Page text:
Shared Decision Making in the Care of Children with Developmental and Behavioral Disorders

Ellen A. Lipstein, Olivia J. Lindly, Julia S. Anixt, Maria T. Britto, Katharine E. Zuckerman

Research output: Contribution to journalArticlepeer-review

28 Scopus citations


Objective Shared decision making (SDM) is most needed when there are multiple treatment options and no “right” choice. As with quality and experience of care, frequency of SDM may vary by health condition. The objectives of this study were (1) to compare parent report of SDM between a physical and a behavioral health condition and; (2) to compare parent report of SDM between two different behavioral health conditions. Methods Data on children age 3–17 years with asthma, attention deficit/hyperactivity disorder (ADHD), and/or autism spectrum disorder (ASD) were drawn from the 2009/10 National Survey of Children with Special Health Care Needs. Weighted logistic regression was used to compare a parent-reported, composite measure of SDM. Analyses controlled for sociodemographic factors that may influence experience of SDM. Results Compared to parents of children with asthma, parents of children with ADHD were significantly less likely to report experiencing consistent SDM (AOR 0.73). Compared to parents of children with ADHD, those of children with ASD had significantly lower odds of experiencing consistent SDM (AOR 0.59). Those with both ADHD and ASD had the same odds as those with ASD alone of experiencing consistent SDM. Conclusion Use of SDM is particularly limited in developmental and behavioral conditions, such as ADHD and ASD. These data suggest that challenges to implementing SDM may include disease type, complexity, and use of specialty care. Research to identify specific barriers and facilitators of SDM is needed to inform interventions that will promote SDM in developmental and behavioral conditions.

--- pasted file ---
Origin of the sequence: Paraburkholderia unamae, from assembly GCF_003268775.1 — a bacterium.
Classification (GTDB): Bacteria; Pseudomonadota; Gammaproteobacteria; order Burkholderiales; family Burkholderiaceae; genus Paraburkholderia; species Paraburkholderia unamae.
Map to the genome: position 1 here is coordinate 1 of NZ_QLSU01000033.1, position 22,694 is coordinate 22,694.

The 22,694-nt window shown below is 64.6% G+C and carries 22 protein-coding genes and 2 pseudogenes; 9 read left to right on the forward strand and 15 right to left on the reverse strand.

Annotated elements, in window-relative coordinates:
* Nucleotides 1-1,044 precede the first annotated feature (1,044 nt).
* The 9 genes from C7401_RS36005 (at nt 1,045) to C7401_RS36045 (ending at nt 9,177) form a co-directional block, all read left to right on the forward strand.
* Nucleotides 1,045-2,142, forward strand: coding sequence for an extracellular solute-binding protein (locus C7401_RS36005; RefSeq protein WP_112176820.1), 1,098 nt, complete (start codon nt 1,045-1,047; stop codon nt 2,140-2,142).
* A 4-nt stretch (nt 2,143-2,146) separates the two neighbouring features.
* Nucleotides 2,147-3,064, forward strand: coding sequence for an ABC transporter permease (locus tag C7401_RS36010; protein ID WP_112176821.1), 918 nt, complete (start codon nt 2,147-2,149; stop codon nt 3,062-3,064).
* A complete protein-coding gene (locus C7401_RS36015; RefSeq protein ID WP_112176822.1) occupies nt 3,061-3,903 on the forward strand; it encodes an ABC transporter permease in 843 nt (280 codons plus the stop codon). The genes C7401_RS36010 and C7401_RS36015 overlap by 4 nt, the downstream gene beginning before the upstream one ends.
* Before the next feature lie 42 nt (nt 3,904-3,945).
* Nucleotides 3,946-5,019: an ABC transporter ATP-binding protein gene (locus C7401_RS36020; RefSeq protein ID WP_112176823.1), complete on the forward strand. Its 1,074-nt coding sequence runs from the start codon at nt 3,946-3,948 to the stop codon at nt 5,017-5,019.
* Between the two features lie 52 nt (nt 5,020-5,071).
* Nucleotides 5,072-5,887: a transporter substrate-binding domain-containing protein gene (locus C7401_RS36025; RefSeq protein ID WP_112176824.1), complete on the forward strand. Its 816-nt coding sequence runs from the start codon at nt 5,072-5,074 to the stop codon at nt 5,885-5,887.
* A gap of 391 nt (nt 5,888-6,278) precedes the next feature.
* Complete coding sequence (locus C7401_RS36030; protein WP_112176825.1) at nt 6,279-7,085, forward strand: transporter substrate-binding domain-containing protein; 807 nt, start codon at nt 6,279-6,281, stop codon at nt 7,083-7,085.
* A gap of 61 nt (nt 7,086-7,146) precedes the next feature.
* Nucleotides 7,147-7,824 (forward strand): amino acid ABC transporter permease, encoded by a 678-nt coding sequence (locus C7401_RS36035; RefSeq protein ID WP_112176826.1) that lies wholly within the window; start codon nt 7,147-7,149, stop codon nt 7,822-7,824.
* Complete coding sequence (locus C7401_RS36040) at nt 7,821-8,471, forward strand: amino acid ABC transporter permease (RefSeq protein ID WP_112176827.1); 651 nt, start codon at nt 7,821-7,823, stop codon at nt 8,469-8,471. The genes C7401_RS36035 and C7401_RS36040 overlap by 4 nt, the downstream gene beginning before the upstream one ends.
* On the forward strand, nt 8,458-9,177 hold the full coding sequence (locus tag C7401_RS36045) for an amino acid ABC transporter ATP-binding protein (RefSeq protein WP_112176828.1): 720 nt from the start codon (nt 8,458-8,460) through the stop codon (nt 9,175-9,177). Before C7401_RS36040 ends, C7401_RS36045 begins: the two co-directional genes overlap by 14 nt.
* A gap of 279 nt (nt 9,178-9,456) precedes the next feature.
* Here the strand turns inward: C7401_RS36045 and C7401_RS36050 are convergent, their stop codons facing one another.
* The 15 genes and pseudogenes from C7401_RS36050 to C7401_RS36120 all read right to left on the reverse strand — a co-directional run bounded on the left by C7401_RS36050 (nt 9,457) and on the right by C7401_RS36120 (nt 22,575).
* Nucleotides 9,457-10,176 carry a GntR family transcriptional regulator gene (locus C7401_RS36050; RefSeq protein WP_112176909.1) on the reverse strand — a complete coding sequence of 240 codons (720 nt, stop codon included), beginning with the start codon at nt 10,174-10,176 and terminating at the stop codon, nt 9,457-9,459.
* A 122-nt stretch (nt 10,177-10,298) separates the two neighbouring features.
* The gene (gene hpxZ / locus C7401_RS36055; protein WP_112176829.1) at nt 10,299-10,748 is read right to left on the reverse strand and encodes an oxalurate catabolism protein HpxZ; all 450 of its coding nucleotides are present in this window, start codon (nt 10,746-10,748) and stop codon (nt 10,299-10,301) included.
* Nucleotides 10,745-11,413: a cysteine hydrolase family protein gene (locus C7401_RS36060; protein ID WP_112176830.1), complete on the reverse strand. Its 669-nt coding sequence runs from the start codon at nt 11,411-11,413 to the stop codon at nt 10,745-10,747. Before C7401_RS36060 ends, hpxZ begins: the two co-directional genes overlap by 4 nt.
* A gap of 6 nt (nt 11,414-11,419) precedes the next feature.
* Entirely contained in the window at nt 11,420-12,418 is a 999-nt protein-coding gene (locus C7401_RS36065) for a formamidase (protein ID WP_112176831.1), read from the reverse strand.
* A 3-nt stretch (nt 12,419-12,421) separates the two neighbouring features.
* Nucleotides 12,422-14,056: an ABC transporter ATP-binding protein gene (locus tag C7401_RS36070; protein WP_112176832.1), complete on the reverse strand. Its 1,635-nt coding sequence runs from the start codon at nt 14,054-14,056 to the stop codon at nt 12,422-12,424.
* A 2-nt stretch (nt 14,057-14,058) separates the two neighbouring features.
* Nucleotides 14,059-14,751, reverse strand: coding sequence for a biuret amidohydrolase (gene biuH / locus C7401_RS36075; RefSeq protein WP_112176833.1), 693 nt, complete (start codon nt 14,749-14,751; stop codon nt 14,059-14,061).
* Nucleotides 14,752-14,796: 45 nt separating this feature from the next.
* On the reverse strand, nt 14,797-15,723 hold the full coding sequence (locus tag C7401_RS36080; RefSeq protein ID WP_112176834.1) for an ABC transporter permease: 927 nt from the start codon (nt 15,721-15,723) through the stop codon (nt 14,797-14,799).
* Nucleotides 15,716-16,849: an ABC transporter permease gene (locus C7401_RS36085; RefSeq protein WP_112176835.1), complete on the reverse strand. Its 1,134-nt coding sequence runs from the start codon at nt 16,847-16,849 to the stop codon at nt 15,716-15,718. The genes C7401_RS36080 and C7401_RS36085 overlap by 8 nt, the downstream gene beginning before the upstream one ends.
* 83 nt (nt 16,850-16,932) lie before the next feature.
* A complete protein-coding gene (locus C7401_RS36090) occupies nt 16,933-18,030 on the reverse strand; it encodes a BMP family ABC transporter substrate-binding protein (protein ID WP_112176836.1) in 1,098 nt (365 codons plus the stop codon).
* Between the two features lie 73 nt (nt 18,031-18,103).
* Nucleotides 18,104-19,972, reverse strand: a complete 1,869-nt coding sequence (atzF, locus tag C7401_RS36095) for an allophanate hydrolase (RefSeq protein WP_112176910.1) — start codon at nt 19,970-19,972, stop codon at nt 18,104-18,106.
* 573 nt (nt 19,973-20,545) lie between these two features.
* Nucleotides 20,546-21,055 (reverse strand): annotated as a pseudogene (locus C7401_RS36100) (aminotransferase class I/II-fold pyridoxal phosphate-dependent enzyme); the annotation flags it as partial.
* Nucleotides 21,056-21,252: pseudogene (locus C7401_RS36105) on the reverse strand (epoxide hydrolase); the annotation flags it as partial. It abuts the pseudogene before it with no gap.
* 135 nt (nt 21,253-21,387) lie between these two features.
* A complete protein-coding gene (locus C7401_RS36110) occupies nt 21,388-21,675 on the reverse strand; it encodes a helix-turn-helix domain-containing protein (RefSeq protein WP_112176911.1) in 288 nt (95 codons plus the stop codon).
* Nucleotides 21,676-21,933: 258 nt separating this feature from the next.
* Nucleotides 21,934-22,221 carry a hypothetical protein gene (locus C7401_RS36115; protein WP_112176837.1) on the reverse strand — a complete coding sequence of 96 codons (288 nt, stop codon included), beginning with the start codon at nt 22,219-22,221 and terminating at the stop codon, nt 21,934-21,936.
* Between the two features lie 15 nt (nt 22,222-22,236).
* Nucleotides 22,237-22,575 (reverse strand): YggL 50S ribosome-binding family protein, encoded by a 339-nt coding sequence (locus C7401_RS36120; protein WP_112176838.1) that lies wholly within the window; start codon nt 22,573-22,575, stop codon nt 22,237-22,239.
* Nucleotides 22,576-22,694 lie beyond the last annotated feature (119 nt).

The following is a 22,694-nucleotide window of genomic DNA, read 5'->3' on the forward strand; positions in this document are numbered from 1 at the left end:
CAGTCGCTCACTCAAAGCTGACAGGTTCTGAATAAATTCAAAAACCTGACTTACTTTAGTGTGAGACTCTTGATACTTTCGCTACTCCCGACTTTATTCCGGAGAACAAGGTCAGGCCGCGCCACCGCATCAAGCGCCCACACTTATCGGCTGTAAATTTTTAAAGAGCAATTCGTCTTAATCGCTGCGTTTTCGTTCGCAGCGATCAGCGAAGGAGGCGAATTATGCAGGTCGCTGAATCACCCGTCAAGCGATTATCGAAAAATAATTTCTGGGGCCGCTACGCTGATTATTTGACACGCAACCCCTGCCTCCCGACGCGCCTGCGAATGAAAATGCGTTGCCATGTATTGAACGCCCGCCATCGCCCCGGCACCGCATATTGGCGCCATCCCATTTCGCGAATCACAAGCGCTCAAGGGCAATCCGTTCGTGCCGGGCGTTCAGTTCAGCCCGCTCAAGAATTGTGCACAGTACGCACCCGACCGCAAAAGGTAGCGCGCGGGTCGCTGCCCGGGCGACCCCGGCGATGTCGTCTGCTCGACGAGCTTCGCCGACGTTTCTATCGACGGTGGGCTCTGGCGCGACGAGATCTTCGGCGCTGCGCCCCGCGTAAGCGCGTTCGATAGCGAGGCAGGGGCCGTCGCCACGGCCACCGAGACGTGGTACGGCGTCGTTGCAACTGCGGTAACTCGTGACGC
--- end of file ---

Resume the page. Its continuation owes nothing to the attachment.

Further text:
Original languageEnglish (US)
Pages (from-to)665-673
Number of pages9
JournalMaternal and Child Health Journal
Issue number3
StatePublished - Mar 1 2016
Externally publishedYes


  • Asthma
  • Attention deficit/hyperactivity disorder
  • Autism
  • Chronic conditions
  • Shared decision making

ASJC Scopus subject areas

  • Epidemiology
  • Pediatrics, Perinatology, and Child Health
  • Obstetrics and Gynecology
  • Public Health, Environmental and Occupational Health


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